Update 1: More Nigerian drug masterminds being caught in the county. From theStar:-
The 28-year-old Nigerian leader of an international drug distribution ring was masquerading as a college student. He made easy money by luring lovestruck women into smuggling drugs. The man became a major player in the regional drug smuggling trade, but despite keeping a low-profile, his activities were noticed. He was nabbed after a six-month surveillance by police.
Are we still leaving the back door open for more foreign criminals to slip-in through in disguise of students?
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Read these first:-
(The police’s press conference on the arrest the Nigerian drug baron, who soon will be facing the gallows. One has been caught, what about the rest? What about other crimes like internet scams and fraud?)
When will the authorities wake up and put their “foot down” (I mean with serious short & long term action and not just the usual talk cock) on this long nagging problem? Will the Home Minister able to do some serious “out-of-the-box” thinking to get rid of these persistent parasites from Africa for once and for all?
A Nigerian living like a king in his little palace hideout in Lukut, Port Dickson, was nabbed by the police on suspicion of running a multi-million ringgit international drug syndicate. After six months of surveillance, police moved in on the 32-year-old Nigerian, who has been living a life of luxury in his bungalow house on Saturday and nabbed him and his 31-year-old live-in girlfriend whom he referred to as his wife.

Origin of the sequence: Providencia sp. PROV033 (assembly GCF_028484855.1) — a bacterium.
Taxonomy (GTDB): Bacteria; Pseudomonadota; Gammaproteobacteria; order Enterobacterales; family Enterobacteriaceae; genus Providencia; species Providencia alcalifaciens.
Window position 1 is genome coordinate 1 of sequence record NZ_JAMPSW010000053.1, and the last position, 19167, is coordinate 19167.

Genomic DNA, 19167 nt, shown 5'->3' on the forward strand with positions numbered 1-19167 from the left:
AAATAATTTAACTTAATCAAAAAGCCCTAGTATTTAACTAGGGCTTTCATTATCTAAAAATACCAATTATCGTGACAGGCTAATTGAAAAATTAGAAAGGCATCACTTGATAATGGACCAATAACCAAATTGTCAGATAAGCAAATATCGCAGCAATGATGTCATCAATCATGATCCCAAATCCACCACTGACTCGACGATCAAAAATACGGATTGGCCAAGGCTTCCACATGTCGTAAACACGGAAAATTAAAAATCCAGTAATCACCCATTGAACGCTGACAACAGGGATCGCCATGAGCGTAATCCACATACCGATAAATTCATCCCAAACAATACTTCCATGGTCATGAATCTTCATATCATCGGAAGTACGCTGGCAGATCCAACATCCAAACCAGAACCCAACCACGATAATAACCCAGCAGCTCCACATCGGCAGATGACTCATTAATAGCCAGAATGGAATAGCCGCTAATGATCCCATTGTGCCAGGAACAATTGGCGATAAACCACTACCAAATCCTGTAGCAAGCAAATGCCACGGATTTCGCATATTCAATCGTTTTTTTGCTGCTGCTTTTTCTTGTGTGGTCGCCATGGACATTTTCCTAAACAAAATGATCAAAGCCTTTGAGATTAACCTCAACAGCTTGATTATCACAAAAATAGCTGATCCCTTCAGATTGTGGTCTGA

Police investigations also revealed that the suspect, who had been operating in the country for less than a year, owns a hotel in his home country believed to be paid for with money gained from his illegal activities here.
Assets belonging to the man, his girlfriend and his right-hand man in Malaysia worth millions of ringgit have been frozen. The three have been remanded for seven days.
Noor Rashid revealed that in unrelated cases last week, six people from Zambia, Iran and Nigeria, including women aged between 25 and 38, were arrested in KLIA, Puchong and Damansara for drug smuggling. Drugs seized in these cases have a street value of RM7mil.
Kudos to the police in nabbing the criminal (are there others?) and in due time, this criminal and others like him will soon face the gallows (unless the prosecution screws up big time). And whilst the police and to some extent the Immigration Department have been going after the criminals from African (namely from Nigeria) who had overstayed and abused student visa, the more important check should come even before these criminals enter the country. And why we still have Nigerian criminals in this country despite all the hoo-haa in the past on the abuse of student visas by the politicians? Is it because we have been good is nabbing them; we have screwed up in punishing them and in making sure they never return after we had deported them? Are these criminals taking the advantage of the possible corruption or loopholes in the system?
Doesn’t the very fact that they are driving around in luxury cars (and act like morons on the road) and staying at high-end residential areas without a clear indication of their source of income draws one’s doubts? And considering we have yet to nail the South American criminals who did the ATM job in recent weeks (perhaps they have gone back to their own country to let things cool down and be back later), we need to re-look into the operational & review process & procedures in allowing foreigners (especially from dubious countries from Africa & South America and others “watch-list” countries like Afghanistan, Bangladesh, Myanmar, Iran, Pakistan, India and Indonesia) into this country. What is happening to our border patrols? After all, if it is that easy for drug dealers to move in and out of this country, think of the consequences if we have terrorists doing the same.